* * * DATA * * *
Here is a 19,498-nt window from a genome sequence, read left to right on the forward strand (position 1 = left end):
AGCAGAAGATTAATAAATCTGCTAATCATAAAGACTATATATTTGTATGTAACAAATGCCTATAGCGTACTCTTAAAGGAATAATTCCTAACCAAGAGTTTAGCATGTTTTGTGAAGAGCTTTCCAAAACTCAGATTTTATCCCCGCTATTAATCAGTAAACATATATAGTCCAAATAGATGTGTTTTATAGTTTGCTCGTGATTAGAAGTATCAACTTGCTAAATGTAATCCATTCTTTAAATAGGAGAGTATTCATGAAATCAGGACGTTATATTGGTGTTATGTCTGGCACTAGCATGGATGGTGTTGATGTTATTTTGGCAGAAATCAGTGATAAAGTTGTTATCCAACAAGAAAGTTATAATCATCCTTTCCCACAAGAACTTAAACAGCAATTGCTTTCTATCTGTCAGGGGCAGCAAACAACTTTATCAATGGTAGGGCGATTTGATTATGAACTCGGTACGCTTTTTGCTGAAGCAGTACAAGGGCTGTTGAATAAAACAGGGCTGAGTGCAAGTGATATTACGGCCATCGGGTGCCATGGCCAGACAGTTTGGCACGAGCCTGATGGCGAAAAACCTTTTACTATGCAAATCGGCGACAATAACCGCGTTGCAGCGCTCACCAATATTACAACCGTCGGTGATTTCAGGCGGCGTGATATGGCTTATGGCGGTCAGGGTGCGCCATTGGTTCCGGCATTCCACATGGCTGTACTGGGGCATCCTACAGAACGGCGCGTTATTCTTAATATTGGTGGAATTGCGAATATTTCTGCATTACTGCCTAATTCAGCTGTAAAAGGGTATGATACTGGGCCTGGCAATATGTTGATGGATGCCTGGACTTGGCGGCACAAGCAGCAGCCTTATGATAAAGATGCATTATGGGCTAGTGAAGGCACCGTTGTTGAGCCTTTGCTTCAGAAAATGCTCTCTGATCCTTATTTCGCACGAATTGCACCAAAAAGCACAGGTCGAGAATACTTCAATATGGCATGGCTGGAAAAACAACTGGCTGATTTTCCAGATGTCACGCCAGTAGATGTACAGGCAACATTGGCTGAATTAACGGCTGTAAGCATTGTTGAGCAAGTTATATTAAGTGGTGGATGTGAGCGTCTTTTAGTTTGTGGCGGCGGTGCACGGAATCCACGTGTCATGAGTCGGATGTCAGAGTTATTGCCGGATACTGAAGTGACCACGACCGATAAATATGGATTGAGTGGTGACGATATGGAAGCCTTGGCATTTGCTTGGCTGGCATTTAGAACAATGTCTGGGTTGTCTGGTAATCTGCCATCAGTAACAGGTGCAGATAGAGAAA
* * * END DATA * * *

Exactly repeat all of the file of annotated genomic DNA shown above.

Here is a 19,498-nt window from a genome sequence, read left to right on the forward strand (position 1 = left end):
AGCAGAAGATTAATAAATCTGCTAATCATAAAGACTATATATTTGTATGTAACAAATGCCTATAGCGTACTCTTAAAGGAATAATTCCTAACCAAGAGTTTAGCATGTTTTGTGAAGAGCTTTCCAAAACTCAGATTTTATCCCCGCTATTAATCAGTAAACATATATAGTCCAAATAGATGTGTTTTATAGTTTGCTCGTGATTAGAAGTATCAACTTGCTAAATGTAATCCATTCTTTAAATAGGAGAGTATTCATGAAATCAGGACGTTATATTGGTGTTATGTCTGGCACTAGCATGGATGGTGTTGATGTTATTTTGGCAGAAATCAGTGATAAAGTTGTTATCCAACAAGAAAGTTATAATCATCCTTTCCCACAAGAACTTAAACAGCAATTGCTTTCTATCTGTCAGGGGCAGCAAACAACTTTATCAATGGTAGGGCGATTTGATTATGAACTCGGTACGCTTTTTGCTGAAGCAGTACAAGGGCTGTTGAATAAAACAGGGCTGAGTGCAAGTGATATTACGGCCATCGGGTGCCATGGCCAGACAGTTTGGCACGAGCCTGATGGCGAAAAACCTTTTACTATGCAAATCGGCGACAATAACCGCGTTGCAGCGCTCACCAATATTACAACCGTCGGTGATTTCAGGCGGCGTGATATGGCTTATGGCGGTCAGGGTGCGCCATTGGTTCCGGCATTCCACATGGCTGTACTGGGGCATCCTACAGAACGGCGCGTTATTCTTAATATTGGTGGAATTGCGAATATTTCTGCATTACTGCCTAATTCAGCTGTAAAAGGGTATGATACTGGGCCTGGCAATATGTTGATGGATGCCTGGACTTGGCGGCACAAGCAGCAGCCTTATGATAAAGATGCATTATGGGCTAGTGAAGGCACCGTTGTTGAGCCTTTGCTTCAGAAAATGCTCTCTGATCCTTATTTCGCACGAATTGCACCAAAAAGCACAGGTCGAGAATACTTCAATATGGCATGGCTGGAAAAACAACTGGCTGATTTTCCAGATGTCACGCCAGTAGATGTACAGGCAACATTGGCTGAATTAACGGCTGTAAGCATTGTTGAGCAAGTTATATTAAGTGGTGGATGTGAGCGTCTTTTAGTTTGTGGCGGCGGTGCACGGAATCCACGTGTCATGAGTCGGATGTCAGAGTTATTGCCGGATACTGAAGTGACCACGACCGATAAATATGGATTGAGTGGTGACGATATGGAAGCCTTGGCATTTGCTTGGCTGGCATTTAGAACAATGTCTGGGTTGTCTGGTAATCTGCCATCAGTAACAGGTGCAGATAGAGAAA